Use the script here: http://www.reddit.com/r/sysadmin/comments/25pltx/online_petition_to_remove_tom_wheeler_as_chairman/chjimuq

Mike Masnick (profile) says:

Re: Re:

The call to use fcc.gov/comments is worse than useless. It makes people think they are doing something useful. But the FCC can Tom Wheeler can just easily ignore them.

I disagree. The comment period matters tremendously. There’s a political game being played here. There is a very decent chance that Wheeler is actually interested in reclassification, but knows it’s politically untenable. If the FCC is ABSOLUTELY FLOODED with pro-reclassification comments, he can turn around and make the political argument that the public absolutely wants it.

i.e., the comment period is an opportunity to give him political cover to make the politically untenable… tenable.

Anonymous Coward says:

Re: Re: Re:

I agree. It’s like SOPA. All the politicians took all the lobbying money and thought everything was just going to sail right through like business as usual, until the public showed up and told them to hold the phone. Then they couldn’t drop support for it fast enough. Same thing. Lot’s of commentary, loud and often, can make a difference.

John Fenderson (profile) says:

Re: Re: Re:2 Re:

What Lars said. There is no substantial backlash against any of those things. There was substantial backlash against the war, but it was counterbalanced by the unprecedented propaganda campaign that fired up the extreme, violent nationalists in the US. Even there, though, you can see their fear by looking at the amount of time, effort, and lying that went into countering the opinion.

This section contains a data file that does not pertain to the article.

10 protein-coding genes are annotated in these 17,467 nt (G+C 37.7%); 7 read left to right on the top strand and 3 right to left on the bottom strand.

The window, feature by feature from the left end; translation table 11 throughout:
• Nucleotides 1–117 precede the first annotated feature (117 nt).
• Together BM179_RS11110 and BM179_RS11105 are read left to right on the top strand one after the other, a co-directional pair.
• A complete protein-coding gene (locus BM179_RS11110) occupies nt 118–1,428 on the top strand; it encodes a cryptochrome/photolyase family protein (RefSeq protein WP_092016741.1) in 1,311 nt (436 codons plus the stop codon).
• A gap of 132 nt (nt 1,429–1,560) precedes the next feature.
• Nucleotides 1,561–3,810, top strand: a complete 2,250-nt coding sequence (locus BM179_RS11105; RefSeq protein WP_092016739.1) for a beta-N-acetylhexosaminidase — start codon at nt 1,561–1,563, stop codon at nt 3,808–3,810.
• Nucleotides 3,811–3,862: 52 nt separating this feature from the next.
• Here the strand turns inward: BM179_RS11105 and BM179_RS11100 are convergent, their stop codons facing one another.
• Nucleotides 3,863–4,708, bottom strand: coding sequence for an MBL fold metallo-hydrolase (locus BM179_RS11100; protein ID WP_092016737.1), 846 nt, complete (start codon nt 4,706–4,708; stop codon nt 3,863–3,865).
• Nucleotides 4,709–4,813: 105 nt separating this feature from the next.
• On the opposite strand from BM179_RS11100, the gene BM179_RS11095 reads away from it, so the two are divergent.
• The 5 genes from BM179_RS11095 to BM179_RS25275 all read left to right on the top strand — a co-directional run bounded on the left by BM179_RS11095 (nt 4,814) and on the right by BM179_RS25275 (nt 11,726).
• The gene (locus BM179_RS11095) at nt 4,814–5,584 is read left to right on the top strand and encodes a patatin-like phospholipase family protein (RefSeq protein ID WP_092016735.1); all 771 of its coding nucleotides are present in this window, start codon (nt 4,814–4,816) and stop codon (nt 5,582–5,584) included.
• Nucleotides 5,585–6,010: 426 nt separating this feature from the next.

JohnG (profile) says:

Re: Re: Re:

but classifying broadband to a public utility won’t fix the underlying issue – regional monopolies which largely prevent competition.

If Comcast had a serious competitor or two in areas you’d see that if they started shaking down Netflix or throttling them, their competitor could use such actions in their own marketing to steal customers. There you go – problem solved without additional government

Ingrid Phillips says:

Re: Solution to Internet's High Cost

Hi ~ I was looking for a tweet from a tech person who put a name (can’t find it) to using ? (something) instead of paying high prices for cable. Don’t want to go to DSL & haven’t had luck w/DirectTV. Remember those horrible days of dialup. I have a VOIP w/ooma (not premium) so don’t pay for any long distance calling.
Thanks for your insights,
ingy59

skeptacular (profile) says:

Fuckery

Hello, I am a professional fucker. With merely some earthy malfeasance and a fucker’s wheel, I create fakery with my own two hands. Useful around the house, yet praised as fine art too, fuckery is really coming into its own in the 21st Century, and I’m here to teach you how you can make fine fuckery too. For pleasure, commerce, or to make your own statement, learn fuckery and you can call yourself a fucker too!

Jerry Hall (profile) says:

Net Neutrality FCC comment section broken/down/Useless?

Um, why is each link on the FCC page broken – when one is trying to comment on the Net Neutrality measure?

Well, that’s if you got past not including the www will take you to a broken link as well (i.e. fcc.gov/comments doesn’t work).

Try these links:

http://apps.fcc.gov/ecfs/upload/begin?procName=14-28&filedFrom=X
http://www.fcc.gov/comments
http://fjallfoss.fcc.gov/ecfs/
http://apps.fcc.gov/ecfs/comment_search/execute?proceeding=14-28

Strange?